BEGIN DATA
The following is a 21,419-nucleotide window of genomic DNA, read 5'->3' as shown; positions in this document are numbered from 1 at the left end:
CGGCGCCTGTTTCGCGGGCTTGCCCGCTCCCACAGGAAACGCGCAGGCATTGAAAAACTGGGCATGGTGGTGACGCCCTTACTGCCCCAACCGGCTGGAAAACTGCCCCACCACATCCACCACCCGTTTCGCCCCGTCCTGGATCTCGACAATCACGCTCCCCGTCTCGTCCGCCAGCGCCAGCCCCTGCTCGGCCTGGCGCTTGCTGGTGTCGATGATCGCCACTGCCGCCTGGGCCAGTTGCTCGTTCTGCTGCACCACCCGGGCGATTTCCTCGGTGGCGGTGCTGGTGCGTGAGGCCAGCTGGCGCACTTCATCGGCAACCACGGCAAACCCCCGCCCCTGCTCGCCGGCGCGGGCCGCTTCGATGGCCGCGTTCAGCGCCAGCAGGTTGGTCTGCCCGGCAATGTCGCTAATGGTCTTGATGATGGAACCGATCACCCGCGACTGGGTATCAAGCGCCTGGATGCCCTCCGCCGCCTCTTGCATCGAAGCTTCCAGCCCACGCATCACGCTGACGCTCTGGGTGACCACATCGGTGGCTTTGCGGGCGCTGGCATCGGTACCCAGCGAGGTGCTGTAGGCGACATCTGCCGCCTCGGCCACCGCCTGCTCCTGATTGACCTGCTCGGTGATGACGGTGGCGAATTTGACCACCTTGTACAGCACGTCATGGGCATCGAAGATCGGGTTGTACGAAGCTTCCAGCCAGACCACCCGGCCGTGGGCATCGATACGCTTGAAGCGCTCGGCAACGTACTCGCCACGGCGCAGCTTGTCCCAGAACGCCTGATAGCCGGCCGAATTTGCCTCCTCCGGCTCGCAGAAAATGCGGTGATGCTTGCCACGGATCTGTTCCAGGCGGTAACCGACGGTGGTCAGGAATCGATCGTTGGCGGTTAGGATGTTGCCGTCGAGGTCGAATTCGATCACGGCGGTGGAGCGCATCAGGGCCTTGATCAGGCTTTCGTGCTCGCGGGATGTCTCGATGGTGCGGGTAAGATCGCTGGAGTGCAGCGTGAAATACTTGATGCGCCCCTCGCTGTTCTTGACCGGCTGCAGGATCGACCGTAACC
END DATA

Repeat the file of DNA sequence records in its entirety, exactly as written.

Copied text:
The following is a 21,419-nucleotide window of genomic DNA, read 5'->3' as shown; positions in this document are numbered from 1 at the left end:
CGGCGCCTGTTTCGCGGGCTTGCCCGCTCCCACAGGAAACGCGCAGGCATTGAAAAACTGGGCATGGTGGTGACGCCCTTACTGCCCCAACCGGCTGGAAAACTGCCCCACCACATCCACCACCCGTTTCGCCCCGTCCTGGATCTCGACAATCACGCTCCCCGTCTCGTCCGCCAGCGCCAGCCCCTGCTCGGCCTGGCGCTTGCTGGTGTCGATGATCGCCACTGCCGCCTGGGCCAGTTGCTCGTTCTGCTGCACCACCCGGGCGATTTCCTCGGTGGCGGTGCTGGTGCGTGAGGCCAGCTGGCGCACTTCATCGGCAACCACGGCAAACCCCCGCCCCTGCTCGCCGGCGCGGGCCGCTTCGATGGCCGCGTTCAGCGCCAGCAGGTTGGTCTGCCCGGCAATGTCGCTAATGGTCTTGATGATGGAACCGATCACCCGCGACTGGGTATCAAGCGCCTGGATGCCCTCCGCCGCCTCTTGCATCGAAGCTTCCAGCCCACGCATCACGCTGACGCTCTGGGTGACCACATCGGTGGCTTTGCGGGCGCTGGCATCGGTACCCAGCGAGGTGCTGTAGGCGACATCTGCCGCCTCGGCCACCGCCTGCTCCTGATTGACCTGCTCGGTGATGACGGTGGCGAATTTGACCACCTTGTACAGCACGTCATGGGCATCGAAGATCGGGTTGTACGAAGCTTCCAGCCAGACCACCCGGCCGTGGGCATCGATACGCTTGAAGCGCTCGGCAACGTACTCGCCACGGCGCAGCTTGTCCCAGAACGCCTGATAGCCGGCCGAATTTGCCTCCTCCGGCTCGCAGAAAATGCGGTGATGCTTGCCACGGATCTGTTCCAGGCGGTAACCGACGGTGGTCAGGAATCGATCGTTGGCGGTTAGGATGTTGCCGTCGAGGTCGAATTCGATCACGGCGGTGGAGCGCATCAGGGCCTTGATCAGGCTTTCGTGCTCGCGGGATGTCTCGATGGTGCGGGTAAGATCGCTGGAGTGCAGCGTGAAATACTTGATGCGCCCCTCGCTGTTCTTGACCGGCTGCAGGATCGACCGTAACC